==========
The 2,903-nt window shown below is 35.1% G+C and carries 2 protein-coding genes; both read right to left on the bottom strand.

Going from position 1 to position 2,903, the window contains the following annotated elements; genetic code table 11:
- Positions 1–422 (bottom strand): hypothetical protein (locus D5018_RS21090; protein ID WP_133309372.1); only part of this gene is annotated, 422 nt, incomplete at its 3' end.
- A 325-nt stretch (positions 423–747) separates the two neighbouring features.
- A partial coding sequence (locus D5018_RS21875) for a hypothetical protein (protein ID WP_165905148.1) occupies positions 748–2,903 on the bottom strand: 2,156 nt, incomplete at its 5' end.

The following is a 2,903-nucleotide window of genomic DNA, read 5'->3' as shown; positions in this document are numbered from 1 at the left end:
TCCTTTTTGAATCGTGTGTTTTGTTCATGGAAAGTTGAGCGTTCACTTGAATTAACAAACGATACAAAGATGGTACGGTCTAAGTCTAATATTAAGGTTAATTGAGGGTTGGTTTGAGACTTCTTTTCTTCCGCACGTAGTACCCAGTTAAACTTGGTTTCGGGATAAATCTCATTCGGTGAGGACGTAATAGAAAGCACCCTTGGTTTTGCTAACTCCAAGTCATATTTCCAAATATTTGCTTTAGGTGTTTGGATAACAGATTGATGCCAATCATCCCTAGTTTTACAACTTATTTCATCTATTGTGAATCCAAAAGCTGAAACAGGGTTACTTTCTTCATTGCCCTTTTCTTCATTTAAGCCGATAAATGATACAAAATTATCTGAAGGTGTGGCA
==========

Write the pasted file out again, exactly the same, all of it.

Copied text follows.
The 2,903-nt window shown below is 35.1% G+C and carries 2 protein-coding genes; both read right to left on the bottom strand.

Going from position 1 to position 2,903, the window contains the following annotated elements; genetic code table 11:
- Positions 1–422 (bottom strand): hypothetical protein (locus D5018_RS21090; protein ID WP_133309372.1); only part of this gene is annotated, 422 nt, incomplete at its 3' end.
- A 325-nt stretch (positions 423–747) separates the two neighbouring features.
- A partial coding sequence (locus D5018_RS21875) for a hypothetical protein (protein ID WP_165905148.1) occupies positions 748–2,903 on the bottom strand: 2,156 nt, incomplete at its 5' end.

The following is a 2,903-nucleotide window of genomic DNA, read 5'->3' as shown; positions in this document are numbered from 1 at the left end:
TCCTTTTTGAATCGTGTGTTTTGTTCATGGAAAGTTGAGCGTTCACTTGAATTAACAAACGATACAAAGATGGTACGGTCTAAGTCTAATATTAAGGTTAATTGAGGGTTGGTTTGAGACTTCTTTTCTTCCGCACGTAGTACCCAGTTAAACTTGGTTTCGGGATAAATCTCATTCGGTGAGGACGTAATAGAAAGCACCCTTGGTTTTGCTAACTCCAAGTCATATTTCCAAATATTTGCTTTAGGTGTTTGGATAACAGATTGATGCCAATCATCCCTAGTTTTACAACTTATTTCATCTATTGTGAATCCAAAAGCTGAAACAGGGTTACTTTCTTCATTGCCCTTTTCTTCATTTAAGCCGATAAATGATACAAAATTATCTGAAGGTGTGGCA